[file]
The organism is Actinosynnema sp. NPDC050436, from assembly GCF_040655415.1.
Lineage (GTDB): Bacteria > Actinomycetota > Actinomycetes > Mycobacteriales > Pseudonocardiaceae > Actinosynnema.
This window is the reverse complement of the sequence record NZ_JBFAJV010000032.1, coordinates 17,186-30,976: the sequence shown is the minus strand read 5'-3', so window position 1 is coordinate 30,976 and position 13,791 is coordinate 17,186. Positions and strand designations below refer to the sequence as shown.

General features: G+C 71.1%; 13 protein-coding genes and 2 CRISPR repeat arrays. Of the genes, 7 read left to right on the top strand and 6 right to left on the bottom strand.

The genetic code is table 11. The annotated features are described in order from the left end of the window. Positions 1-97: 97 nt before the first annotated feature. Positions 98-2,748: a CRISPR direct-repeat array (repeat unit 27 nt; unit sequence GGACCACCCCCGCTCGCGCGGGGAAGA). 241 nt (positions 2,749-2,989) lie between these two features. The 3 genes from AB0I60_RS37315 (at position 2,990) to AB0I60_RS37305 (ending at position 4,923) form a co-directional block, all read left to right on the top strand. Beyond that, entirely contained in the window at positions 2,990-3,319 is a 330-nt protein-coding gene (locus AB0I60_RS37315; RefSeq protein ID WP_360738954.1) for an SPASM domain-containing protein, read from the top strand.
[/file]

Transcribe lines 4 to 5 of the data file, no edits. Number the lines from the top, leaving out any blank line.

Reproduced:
General features: G+C 71.1%; 13 protein-coding genes and 2 CRISPR repeat arrays. Of the genes, 7 read left to right on the top strand and 6 right to left on the bottom strand.

The genetic code is table 11. The annotated features are described in order from the left end of the window. Positions 1-97: 97 nt before the first annotated feature. Positions 98-2,748: a CRISPR direct-repeat array (repeat unit 27 nt; unit sequence GGACCACCCCCGCTCGCGCGGGGAAGA). 241 nt (positions 2,749-2,989) lie between these two features. The 3 genes from AB0I60_RS37315 (at position 2,990) to AB0I60_RS37305 (ending at position 4,923) form a co-directional block, all read left to right on the top strand. Beyond that, entirely contained in the window at positions 2,990-3,319 is a 330-nt protein-coding gene (locus AB0I60_RS37315; RefSeq protein ID WP_360738954.1) for an SPASM domain-containing protein, read from the top strand.